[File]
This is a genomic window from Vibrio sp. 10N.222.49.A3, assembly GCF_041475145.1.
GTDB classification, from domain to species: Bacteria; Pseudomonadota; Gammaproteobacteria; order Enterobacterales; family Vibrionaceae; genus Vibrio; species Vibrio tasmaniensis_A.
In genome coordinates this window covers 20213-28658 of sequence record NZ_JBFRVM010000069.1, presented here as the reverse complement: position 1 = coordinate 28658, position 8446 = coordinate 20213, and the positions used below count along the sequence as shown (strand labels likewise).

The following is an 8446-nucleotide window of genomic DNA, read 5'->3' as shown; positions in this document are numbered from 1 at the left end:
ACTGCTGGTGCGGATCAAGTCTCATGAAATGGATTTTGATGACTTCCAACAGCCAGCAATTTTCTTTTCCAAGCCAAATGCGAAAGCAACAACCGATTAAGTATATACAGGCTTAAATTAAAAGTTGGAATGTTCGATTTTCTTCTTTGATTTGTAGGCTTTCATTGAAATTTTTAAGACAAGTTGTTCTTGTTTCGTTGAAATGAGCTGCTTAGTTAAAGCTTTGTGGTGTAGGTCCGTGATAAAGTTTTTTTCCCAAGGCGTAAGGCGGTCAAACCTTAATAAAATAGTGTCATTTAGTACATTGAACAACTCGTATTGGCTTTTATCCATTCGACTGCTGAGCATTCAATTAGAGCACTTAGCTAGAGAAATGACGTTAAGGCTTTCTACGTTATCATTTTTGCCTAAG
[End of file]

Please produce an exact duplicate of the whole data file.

This is a genomic window from Vibrio sp. 10N.222.49.A3, assembly GCF_041475145.1.
GTDB classification, from domain to species: Bacteria; Pseudomonadota; Gammaproteobacteria; order Enterobacterales; family Vibrionaceae; genus Vibrio; species Vibrio tasmaniensis_A.
In genome coordinates this window covers 20213-28658 of sequence record NZ_JBFRVM010000069.1, presented here as the reverse complement: position 1 = coordinate 28658, position 8446 = coordinate 20213, and the positions used below count along the sequence as shown (strand labels likewise).

The following is an 8446-nucleotide window of genomic DNA, read 5'->3' as shown; positions in this document are numbered from 1 at the left end:
ACTGCTGGTGCGGATCAAGTCTCATGAAATGGATTTTGATGACTTCCAACAGCCAGCAATTTTCTTTTCCAAGCCAAATGCGAAAGCAACAACCGATTAAGTATATACAGGCTTAAATTAAAAGTTGGAATGTTCGATTTTCTTCTTTGATTTGTAGGCTTTCATTGAAATTTTTAAGACAAGTTGTTCTTGTTTCGTTGAAATGAGCTGCTTAGTTAAAGCTTTGTGGTGTAGGTCCGTGATAAAGTTTTTTTCCCAAGGCGTAAGGCGGTCAAACCTTAATAAAATAGTGTCATTTAGTACATTGAACAACTCGTATTGGCTTTTATCCATTCGACTGCTGAGCATTCAATTAGAGCACTTAGCTAGAGAAATGACGTTAAGGCTTTCTACGTTATCATTTTTGCCTAAG